You are searching about How To Write A Resume.When Two Jobs Had The Same.Description, today we will share with you article about How To Write A Resume.When Two Jobs Had The Same.Description was compiled and edited by our team from many sources on the internet. Hope this article on the topic How To Write A Resume.When Two Jobs Had The Same.Description is useful to you.
Effective Resume Writing
Your resume is an essential part of your job search, it’s your opportunity to make a good impression on employers. For this reason, the information on your resume should be relevant, easy to read, and well structured.
Your resume should provide the reader with a general overview of your background. Don’t clutter up your resume with frivolous details. Some critical areas to include are: data identification, education, work experience, and student/community activities.
Identification data: Your name, address and telephone number are required. An email address can also be included. Do not include information such as height, weight and race as they are not qualifications for the job. Information such as willingness to travel or availability date may be included in an “Additional Information” category at the end of the resume.
Objective: While there are varying opinions on whether or not you should include a career goal, this information allows the reader to quickly learn about your professional interests. Objective guidelines: too specific can be limiting, too broad makes no sense. If you include a goal, think about writing 2-3 versions of your resume, each with a different goal. If you choose to have a goal, it shouldn’t be more than two lines. You can also omit the goal and include it in your cover letter.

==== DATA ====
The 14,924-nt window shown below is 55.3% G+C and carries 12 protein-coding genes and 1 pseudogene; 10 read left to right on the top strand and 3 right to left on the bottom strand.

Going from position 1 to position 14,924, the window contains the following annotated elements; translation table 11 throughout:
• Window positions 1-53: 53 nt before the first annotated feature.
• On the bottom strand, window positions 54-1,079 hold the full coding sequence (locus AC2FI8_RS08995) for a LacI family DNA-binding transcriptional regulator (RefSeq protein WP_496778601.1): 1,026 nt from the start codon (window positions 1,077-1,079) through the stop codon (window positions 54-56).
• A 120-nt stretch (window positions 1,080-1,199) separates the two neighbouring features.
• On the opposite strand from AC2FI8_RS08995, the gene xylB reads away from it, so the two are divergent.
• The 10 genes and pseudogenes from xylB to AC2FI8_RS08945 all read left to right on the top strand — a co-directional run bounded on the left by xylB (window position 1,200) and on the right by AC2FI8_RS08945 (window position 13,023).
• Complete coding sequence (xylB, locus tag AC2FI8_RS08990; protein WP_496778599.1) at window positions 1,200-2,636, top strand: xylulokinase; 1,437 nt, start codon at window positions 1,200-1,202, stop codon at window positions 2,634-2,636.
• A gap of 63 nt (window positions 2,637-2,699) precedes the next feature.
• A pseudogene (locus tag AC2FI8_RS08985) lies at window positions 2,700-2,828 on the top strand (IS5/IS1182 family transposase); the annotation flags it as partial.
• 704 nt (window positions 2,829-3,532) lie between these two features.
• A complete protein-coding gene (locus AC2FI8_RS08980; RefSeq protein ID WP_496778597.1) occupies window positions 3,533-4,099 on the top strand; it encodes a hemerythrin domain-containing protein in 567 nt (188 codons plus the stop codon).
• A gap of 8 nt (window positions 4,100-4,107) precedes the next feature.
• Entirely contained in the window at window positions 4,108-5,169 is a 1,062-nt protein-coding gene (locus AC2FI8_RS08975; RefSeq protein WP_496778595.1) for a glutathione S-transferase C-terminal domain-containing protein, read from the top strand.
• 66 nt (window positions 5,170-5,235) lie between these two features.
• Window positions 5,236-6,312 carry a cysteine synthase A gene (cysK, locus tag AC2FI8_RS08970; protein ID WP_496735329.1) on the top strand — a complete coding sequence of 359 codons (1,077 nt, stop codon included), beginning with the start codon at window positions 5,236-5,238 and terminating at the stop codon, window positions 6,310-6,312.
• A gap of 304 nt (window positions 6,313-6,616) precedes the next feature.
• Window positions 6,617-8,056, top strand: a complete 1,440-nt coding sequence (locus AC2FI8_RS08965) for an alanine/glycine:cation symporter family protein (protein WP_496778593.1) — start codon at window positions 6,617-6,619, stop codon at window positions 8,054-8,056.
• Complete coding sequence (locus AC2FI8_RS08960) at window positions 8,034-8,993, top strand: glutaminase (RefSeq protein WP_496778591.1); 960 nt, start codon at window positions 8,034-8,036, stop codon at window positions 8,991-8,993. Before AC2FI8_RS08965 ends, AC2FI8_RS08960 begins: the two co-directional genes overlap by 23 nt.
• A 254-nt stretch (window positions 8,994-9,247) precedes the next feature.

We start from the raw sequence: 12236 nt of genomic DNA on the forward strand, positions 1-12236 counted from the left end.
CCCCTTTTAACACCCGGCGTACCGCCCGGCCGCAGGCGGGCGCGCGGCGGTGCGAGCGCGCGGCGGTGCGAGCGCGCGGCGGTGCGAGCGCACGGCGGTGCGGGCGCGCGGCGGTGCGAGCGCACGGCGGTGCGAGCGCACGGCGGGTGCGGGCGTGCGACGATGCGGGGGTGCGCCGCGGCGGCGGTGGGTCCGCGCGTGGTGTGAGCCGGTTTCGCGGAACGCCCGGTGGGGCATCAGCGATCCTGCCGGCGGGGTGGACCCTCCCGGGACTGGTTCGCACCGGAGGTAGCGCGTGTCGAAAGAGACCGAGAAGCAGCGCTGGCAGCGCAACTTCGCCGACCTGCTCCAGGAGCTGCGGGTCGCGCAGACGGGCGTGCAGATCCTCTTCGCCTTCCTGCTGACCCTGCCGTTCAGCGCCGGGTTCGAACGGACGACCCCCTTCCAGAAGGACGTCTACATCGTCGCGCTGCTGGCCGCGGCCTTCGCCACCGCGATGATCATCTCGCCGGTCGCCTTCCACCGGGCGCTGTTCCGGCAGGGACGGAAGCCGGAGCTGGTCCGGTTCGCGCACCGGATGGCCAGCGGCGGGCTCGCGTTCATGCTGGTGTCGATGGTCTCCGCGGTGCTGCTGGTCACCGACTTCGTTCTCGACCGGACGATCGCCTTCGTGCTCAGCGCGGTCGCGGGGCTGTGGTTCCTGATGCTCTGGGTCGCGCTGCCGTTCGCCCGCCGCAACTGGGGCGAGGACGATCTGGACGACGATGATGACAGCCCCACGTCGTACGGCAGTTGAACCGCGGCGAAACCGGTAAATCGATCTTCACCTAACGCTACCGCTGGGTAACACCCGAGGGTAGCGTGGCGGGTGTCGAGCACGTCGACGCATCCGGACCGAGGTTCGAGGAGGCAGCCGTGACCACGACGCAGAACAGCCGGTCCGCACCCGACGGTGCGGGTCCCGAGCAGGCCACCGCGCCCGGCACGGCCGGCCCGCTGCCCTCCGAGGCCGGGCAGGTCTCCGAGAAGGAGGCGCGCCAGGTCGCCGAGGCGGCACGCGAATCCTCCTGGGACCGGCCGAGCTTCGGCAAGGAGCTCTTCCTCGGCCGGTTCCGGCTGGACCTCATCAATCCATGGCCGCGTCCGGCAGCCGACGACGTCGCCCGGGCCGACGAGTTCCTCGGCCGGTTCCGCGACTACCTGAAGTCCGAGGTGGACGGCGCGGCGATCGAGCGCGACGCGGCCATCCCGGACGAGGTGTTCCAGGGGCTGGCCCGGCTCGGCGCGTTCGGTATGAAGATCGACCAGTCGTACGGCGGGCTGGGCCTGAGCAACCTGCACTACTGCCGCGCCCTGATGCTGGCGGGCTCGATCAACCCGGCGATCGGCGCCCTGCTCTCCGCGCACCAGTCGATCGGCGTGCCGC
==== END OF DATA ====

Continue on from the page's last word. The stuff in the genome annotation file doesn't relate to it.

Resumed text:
Examples of goals:
“Seeking an entry-level position as an accountant in a public accounting firm.”
“To obtain a position as a financial and investment analyst at a large investment bank or large corporation.”
Education: This information should appear in reverse chronological order, with your most recent education first. Include the institution, degree, specialty(s), and any honors awarded. Only include your GPA if it is clearly an asset. If you have questions about including your GPA on your resume, speak to a career services staff member. Any publications, professional licenses or special training courses can be viewed in this section. High school information generally should not be included. Finally, the degree to which you funded your education may also be included here (e.g. 80%)
Work Experience: Usually listed in reverse chronological order (present-past), information includes organization name, location, position held, dates of employment, and a description of accomplishments. Focus on areas relating to the position you are seeking and provide evidence of your ability to take responsibility, follow up and work hard. IF you have held numerous part-time jobs, highlight the most related experiences. Military experience can be included in this section or in its own category.